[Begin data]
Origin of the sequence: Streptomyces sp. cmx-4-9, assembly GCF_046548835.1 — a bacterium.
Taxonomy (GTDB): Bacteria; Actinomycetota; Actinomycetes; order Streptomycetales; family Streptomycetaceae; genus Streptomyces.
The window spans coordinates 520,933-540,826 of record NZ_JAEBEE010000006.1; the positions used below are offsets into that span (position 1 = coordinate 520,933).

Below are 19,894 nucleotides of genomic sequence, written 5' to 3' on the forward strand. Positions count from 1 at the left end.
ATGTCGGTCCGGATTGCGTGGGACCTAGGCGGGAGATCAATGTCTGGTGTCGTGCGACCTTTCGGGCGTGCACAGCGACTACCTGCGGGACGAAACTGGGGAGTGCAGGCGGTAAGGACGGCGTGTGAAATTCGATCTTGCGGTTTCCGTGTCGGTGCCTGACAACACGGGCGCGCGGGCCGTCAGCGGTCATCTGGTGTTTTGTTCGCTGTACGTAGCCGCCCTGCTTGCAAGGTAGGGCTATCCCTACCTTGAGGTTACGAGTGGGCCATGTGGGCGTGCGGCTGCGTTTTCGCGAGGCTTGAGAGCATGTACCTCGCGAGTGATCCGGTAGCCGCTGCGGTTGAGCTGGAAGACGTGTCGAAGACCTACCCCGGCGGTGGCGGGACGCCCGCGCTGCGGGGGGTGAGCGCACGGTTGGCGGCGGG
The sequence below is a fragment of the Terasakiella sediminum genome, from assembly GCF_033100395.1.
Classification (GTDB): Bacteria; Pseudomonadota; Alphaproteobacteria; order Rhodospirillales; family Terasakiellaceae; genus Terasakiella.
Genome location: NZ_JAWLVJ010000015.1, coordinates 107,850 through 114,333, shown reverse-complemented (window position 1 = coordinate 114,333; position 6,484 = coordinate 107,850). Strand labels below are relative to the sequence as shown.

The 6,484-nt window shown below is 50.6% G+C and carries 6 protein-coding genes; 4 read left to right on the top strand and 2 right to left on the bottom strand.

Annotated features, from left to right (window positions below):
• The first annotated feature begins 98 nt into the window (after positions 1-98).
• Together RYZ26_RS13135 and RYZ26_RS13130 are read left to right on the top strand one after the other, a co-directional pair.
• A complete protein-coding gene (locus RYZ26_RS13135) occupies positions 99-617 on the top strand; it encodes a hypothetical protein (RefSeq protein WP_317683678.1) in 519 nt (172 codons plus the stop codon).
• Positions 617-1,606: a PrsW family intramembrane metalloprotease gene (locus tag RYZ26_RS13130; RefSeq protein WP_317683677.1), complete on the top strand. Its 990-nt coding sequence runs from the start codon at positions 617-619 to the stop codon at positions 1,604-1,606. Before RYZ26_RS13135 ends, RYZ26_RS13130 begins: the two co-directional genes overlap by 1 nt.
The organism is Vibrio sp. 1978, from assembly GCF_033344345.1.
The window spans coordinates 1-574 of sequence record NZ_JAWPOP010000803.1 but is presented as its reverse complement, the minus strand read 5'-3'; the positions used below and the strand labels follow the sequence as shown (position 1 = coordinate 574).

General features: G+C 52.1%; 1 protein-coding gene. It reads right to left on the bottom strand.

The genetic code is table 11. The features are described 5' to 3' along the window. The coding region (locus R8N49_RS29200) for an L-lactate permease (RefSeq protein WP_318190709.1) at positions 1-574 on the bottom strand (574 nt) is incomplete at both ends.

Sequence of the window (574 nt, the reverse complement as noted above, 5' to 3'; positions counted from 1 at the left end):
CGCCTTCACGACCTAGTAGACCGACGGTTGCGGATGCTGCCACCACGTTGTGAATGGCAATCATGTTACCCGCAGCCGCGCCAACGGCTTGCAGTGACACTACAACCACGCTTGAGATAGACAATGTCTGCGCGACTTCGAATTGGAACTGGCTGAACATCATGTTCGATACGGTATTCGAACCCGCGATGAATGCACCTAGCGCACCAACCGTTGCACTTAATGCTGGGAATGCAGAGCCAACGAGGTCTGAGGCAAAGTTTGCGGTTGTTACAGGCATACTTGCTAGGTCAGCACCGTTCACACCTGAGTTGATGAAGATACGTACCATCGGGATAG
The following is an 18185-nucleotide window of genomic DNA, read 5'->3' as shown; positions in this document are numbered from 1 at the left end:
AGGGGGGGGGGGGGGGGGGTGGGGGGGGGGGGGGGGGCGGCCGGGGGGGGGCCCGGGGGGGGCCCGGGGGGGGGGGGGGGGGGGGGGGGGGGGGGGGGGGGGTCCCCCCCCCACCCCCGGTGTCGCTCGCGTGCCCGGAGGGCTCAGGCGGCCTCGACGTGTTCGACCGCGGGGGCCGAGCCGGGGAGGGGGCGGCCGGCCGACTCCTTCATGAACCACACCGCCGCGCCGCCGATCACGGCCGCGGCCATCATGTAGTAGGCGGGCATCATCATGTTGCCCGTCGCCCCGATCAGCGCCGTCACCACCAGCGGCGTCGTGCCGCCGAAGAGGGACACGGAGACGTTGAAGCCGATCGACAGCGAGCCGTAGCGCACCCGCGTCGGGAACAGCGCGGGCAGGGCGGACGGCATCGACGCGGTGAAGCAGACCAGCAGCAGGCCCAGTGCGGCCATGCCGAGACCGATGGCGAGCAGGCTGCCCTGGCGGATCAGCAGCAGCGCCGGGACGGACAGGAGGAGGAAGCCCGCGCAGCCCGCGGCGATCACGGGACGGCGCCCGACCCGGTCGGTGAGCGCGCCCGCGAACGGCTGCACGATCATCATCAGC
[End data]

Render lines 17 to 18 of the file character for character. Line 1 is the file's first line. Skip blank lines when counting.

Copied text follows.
General features: G+C 52.1%; 1 protein-coding gene. It reads right to left on the bottom strand.

The genetic code is table 11. The features are described 5' to 3' along the window. The coding region (locus R8N49_RS29200) for an L-lactate permease (RefSeq protein WP_318190709.1) at positions 1-574 on the bottom strand (574 nt) is incomplete at both ends.